SPRINGFIELD, Missouri — Here in Missouri, more than 120 advocates braved the harsh winter weather to head to the city of Jefferson for the annual Alzheimer’s Association Memorial Day.
Advocates met with state legislators to seek support for the sick and their caregivers.
Marcia Rauwerdink, one of the association’s supporters, said she has several priorities she wants to discuss with lawmakers.
One of the Advocate’s priorities is the implementation of the Missouri Alzheimer’s Plan.
A similar plan was implemented over a decade ago to increase research and improve care for sick people.
Now, proponents say it’s time for an update.
“We basically create a plan and lay out who has a stake in this and what they really need,” says Rauwerdink. “Caregivers working with caregiver families, working with those who are suffering from illness, do several things. Relieving that suffering relieves the stress of experiencing it. Critically, we try to save some of the costs, especially for Medicare, because this horrible disease means it’s taking a toll on the state.”
Rauwerdink said Governor Person has created a task force to advance the update. Task force members have developed several recommendations that proponents are using to advance the proposed plan.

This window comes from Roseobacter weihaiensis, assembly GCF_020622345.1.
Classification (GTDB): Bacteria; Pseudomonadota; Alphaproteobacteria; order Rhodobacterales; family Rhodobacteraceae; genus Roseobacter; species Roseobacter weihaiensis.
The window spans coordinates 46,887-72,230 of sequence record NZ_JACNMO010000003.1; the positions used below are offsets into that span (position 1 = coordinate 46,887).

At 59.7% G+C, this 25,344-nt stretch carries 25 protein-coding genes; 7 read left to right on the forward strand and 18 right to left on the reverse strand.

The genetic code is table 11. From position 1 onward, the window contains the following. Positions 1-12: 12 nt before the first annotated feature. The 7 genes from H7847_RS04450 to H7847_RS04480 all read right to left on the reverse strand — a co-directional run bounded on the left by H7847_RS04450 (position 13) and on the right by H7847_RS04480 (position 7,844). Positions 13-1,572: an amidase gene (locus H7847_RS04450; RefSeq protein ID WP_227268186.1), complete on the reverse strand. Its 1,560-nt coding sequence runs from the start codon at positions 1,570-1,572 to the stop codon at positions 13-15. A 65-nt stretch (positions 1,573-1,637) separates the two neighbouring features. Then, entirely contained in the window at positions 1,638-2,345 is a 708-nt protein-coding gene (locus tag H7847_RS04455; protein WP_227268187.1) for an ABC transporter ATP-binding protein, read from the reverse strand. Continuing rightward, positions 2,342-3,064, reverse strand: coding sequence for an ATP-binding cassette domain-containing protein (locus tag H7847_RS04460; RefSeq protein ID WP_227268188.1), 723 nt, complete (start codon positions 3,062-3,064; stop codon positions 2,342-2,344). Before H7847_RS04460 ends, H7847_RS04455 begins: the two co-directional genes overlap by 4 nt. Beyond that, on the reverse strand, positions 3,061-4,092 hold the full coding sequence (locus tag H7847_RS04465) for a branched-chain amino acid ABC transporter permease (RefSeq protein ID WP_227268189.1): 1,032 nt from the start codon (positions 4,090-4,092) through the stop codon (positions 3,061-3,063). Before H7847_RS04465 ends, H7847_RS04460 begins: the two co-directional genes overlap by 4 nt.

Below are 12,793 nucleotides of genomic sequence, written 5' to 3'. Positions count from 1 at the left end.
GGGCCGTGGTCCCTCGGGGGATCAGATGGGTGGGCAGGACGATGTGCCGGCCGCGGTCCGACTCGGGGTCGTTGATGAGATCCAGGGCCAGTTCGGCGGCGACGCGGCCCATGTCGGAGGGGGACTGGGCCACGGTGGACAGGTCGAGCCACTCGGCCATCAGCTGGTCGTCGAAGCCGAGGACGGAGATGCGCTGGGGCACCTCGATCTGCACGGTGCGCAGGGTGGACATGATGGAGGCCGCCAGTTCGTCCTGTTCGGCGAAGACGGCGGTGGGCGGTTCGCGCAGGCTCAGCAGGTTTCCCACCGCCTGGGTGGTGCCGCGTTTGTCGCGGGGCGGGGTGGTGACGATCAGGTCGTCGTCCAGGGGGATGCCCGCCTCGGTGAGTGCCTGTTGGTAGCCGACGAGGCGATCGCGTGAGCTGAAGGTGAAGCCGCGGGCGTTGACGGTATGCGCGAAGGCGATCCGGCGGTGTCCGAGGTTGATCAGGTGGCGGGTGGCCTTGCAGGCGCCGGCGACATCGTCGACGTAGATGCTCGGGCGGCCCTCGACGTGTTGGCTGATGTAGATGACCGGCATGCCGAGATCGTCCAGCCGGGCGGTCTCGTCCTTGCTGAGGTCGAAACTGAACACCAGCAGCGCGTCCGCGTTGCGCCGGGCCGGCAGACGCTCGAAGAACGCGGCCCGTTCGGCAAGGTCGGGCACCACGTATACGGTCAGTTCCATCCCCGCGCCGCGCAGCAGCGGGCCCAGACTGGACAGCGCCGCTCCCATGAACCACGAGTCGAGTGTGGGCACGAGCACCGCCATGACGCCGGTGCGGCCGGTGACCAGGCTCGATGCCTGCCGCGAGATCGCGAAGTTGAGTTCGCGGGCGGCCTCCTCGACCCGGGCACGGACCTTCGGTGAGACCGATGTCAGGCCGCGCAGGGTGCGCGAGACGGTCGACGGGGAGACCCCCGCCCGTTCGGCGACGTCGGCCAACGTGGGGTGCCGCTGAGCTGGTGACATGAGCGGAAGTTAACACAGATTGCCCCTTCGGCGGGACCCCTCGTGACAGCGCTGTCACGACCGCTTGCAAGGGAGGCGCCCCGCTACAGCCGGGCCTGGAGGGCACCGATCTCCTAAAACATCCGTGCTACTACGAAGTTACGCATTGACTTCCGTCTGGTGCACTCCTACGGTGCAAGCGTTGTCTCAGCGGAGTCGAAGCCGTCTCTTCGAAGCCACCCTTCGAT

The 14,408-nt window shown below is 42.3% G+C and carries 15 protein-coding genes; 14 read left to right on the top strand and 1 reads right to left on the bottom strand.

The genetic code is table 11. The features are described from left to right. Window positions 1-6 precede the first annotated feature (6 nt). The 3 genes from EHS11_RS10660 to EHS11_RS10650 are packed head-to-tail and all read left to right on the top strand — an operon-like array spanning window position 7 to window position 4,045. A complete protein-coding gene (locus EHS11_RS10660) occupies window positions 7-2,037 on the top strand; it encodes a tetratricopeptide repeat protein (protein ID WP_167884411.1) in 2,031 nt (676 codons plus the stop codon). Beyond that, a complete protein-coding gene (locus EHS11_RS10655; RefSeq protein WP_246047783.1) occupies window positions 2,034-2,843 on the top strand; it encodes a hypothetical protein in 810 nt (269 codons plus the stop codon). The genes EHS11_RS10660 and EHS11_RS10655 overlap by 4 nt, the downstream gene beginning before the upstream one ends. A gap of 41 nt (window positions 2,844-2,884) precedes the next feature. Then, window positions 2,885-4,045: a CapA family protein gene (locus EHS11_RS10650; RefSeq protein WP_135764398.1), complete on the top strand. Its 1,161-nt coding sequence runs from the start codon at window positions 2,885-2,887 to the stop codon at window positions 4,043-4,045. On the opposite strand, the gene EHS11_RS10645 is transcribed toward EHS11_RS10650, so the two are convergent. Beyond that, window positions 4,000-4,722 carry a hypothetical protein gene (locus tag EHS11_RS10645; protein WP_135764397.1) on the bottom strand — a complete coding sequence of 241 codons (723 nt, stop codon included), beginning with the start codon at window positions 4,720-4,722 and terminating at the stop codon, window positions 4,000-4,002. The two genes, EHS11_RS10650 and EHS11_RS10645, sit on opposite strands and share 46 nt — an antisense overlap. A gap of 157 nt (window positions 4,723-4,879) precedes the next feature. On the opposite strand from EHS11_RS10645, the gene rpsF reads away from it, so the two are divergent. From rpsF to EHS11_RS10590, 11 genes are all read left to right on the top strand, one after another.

Another priority is the establishment of a Dementia Services Coordinator. They are responsible for ensuring that the Alzheimer’s Missouri Plan remains on track and progressive efforts are being made.
Another priority that Rauwerdink said he is very passionate about is to significantly increase funding for respite care grants.
Rauwerdink said the reason funding is so important is that it helps not only those who suffer from the disease, but also their caregivers and their mental health.
“It can be used to help caregivers take better care of themselves,” says Rauwerdink. “They can’t run away to the doctor or run away to the dentist because they can’t leave their loved ones alone. It’s a 24/7 job.”
She said Missouri has been stuck with $425,000 in respite care grants for 10 years due to budget cuts.
She says there are an estimated 120,000 people living with the disease, and anyone who tries to make money will receive $3 per person.
Rauwerdink told me that when she first started becoming an advocate, she had a lot of money.
She lost her mother to Alzheimer’s in 2005 and knows how hard it can be for a person.